Fixed-income experts have raised doubts over the state of the high-yield bond market after recent bullish claims that the bonds were attractively valued.
Hermes Fund Managers’ Fraser Lundie said in a research note that newly issued BB bonds had become attractive to value-seeking investors.
The manager added that 56.4 per cent of BB-rated bonds issued in the past 12 months are trading below par, which puts investors in line for price gains.
He noted that BB bonds had been particularly affected by tapering fears earlier in the year and had dropped 4 points since the US Federal Reserve announced in May it would consider curbing asset purchases.
“The shake-out, which saw valuations decline from an all-time peak in May, impacted recently issued BB-rated bonds the most,” Mr Lundie said.
He added: “Investing below par reduces risk of capital loss, positions investors for future price gains and provides put options to benefit from buyouts, as more companies – particularly those in the US – consider merger and acquisition activity as they gain confidence.”
But Christine Johnson, head of fixed income at Old Mutual Global Investors, said the asset class looked overbought.
“A year ago, everybody was gripped with fear. The consensus everywhere was that interest rates would be lower for longer and growth would be quite weak,” the manager said.
She added that since most people thought this environment would continue far into the future, BB bonds were released with longer maturity dates, for example a 10-year expiration instead of a five-year.
But Ms Johnson argued there is a different picture for the asset class today, with interest rate risk more of an issue, as the global economic outlook looks more positive.
Because BB bonds were at the top end of the high yield spectrum, the manager added, they were bought by investment-grade buyers desperate for yield now that higher-quality securities were offering less income, and this had pushed up prices.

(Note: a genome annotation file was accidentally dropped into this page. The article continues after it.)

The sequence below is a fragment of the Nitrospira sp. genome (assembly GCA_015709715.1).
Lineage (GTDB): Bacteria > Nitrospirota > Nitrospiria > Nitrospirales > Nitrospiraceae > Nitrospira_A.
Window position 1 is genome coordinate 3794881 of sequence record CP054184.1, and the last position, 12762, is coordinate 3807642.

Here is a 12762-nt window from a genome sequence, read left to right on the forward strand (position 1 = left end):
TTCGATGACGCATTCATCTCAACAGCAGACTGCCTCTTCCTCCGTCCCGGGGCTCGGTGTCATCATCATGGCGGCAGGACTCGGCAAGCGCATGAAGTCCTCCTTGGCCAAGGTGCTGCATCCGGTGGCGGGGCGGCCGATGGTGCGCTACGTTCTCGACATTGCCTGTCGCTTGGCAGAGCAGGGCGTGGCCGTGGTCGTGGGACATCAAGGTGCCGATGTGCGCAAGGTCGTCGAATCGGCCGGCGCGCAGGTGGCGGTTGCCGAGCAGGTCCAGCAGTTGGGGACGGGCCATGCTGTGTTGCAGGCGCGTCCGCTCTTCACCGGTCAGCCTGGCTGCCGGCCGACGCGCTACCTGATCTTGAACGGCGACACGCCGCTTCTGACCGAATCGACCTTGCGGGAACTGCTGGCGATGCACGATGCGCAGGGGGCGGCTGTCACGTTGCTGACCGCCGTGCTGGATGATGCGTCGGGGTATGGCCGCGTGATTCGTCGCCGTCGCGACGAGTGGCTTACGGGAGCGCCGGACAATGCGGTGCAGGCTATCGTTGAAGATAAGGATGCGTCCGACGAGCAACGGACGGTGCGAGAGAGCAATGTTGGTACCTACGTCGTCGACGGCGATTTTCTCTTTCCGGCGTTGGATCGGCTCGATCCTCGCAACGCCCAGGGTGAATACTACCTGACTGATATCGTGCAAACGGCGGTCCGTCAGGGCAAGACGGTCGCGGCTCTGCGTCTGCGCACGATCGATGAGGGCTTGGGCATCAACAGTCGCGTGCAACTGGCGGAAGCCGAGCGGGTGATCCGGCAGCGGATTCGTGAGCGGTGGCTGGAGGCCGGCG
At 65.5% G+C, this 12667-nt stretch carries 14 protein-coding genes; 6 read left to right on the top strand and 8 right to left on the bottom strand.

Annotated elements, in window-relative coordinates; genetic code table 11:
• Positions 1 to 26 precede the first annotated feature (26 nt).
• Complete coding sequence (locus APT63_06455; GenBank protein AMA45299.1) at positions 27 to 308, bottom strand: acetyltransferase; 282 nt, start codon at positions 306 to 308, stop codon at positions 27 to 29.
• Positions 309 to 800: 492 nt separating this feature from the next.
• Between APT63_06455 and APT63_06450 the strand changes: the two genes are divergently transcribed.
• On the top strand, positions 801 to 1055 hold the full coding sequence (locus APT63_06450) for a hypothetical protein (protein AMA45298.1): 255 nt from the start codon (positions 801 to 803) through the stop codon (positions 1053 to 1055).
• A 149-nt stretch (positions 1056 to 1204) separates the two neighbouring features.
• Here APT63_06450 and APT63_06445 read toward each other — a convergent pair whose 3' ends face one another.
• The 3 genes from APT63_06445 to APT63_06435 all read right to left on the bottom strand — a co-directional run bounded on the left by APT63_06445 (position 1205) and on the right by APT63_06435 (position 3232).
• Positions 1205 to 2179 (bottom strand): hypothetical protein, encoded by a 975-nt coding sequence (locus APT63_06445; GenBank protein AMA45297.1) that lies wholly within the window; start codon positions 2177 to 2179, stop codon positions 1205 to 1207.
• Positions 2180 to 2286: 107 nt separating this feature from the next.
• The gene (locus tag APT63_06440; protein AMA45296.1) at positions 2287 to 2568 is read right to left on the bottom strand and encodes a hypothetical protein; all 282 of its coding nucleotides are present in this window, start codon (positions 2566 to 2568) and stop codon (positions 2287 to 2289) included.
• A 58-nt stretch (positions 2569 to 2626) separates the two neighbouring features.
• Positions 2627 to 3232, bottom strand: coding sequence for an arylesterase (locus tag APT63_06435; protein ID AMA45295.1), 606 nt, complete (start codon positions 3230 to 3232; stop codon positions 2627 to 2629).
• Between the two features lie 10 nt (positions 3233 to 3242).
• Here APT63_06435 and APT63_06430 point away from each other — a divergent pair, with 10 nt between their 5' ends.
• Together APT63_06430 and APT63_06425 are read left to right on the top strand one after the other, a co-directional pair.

“We see these parts of the market as very overcrowded; non-[high-yield] bond buyers have squeezed prices and there’s really no value there,” she said.
Chris Higham, manager of the Aviva Strategic Bond fund, said US high yield had not yet fallen far enough in price relative to the risks that remained.
The manager said year-to-date European high yield had done better than US high yield, but overall there were still enough headwinds to stop the high yield asset class from offering compelling value.
“Europe has outperformed, but we would need to see a more significant underperformance from the US before we would make wholesale changes to portfolios, because concerns around tapering and interest rate risk have not gone away,” he said.
However, Aberdeen portfolio manager Rich Smith supported Mr Lundie’s view.
He has upped the credit risk in his Strategic Bond fund, since the companies issuing such bonds were still in good health.
“We’ve increased our high-yield holdings in the Strategic Bond fund from 22 per cent at the end of April to 30 per cent today,” he said.